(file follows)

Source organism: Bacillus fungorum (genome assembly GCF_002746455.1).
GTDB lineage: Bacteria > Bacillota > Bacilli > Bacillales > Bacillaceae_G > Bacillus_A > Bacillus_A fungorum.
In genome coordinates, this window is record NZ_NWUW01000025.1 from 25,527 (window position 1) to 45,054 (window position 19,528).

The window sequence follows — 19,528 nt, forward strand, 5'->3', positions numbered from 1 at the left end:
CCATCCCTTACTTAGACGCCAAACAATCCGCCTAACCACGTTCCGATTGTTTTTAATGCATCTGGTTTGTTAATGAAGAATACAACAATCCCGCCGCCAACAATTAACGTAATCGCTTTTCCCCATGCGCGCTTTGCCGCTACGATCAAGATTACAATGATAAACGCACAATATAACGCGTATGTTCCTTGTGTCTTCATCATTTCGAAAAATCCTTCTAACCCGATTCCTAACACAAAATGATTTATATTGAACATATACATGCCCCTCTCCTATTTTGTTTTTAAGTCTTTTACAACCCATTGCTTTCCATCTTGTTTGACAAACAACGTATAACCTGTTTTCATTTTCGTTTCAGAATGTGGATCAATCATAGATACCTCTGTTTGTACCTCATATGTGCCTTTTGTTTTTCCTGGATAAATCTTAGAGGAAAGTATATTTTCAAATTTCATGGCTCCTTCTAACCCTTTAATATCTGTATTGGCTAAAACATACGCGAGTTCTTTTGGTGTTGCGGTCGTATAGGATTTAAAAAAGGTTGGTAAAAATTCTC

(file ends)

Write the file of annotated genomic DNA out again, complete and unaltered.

Source organism: Bacillus fungorum (genome assembly GCF_002746455.1).
GTDB lineage: Bacteria > Bacillota > Bacilli > Bacillales > Bacillaceae_G > Bacillus_A > Bacillus_A fungorum.
In genome coordinates, this window is record NZ_NWUW01000025.1 from 25,527 (window position 1) to 45,054 (window position 19,528).

The window sequence follows — 19,528 nt, forward strand, 5'->3', positions numbered from 1 at the left end:
CCATCCCTTACTTAGACGCCAAACAATCCGCCTAACCACGTTCCGATTGTTTTTAATGCATCTGGTTTGTTAATGAAGAATACAACAATCCCGCCGCCAACAATTAACGTAATCGCTTTTCCCCATGCGCGCTTTGCCGCTACGATCAAGATTACAATGATAAACGCACAATATAACGCGTATGTTCCTTGTGTCTTCATCATTTCGAAAAATCCTTCTAACCCGATTCCTAACACAAAATGATTTATATTGAACATATACATGCCCCTCTCCTATTTTGTTTTTAAGTCTTTTACAACCCATTGCTTTCCATCTTGTTTGACAAACAACGTATAACCTGTTTTCATTTTCGTTTCAGAATGTGGATCAATCATAGATACCTCTGTTTGTACCTCATATGTGCCTTTTGTTTTTCCTGGATAAATCTTAGAGGAAAGTATATTTTCAAATTTCATGGCTCCTTCTAACCCTTTAATATCTGTATTGGCTAAAACATACGCGAGTTCTTTTGGTGTTGCGGTCGTATAGGATTTAAAAAAGGTTGGTAAAAATTCTC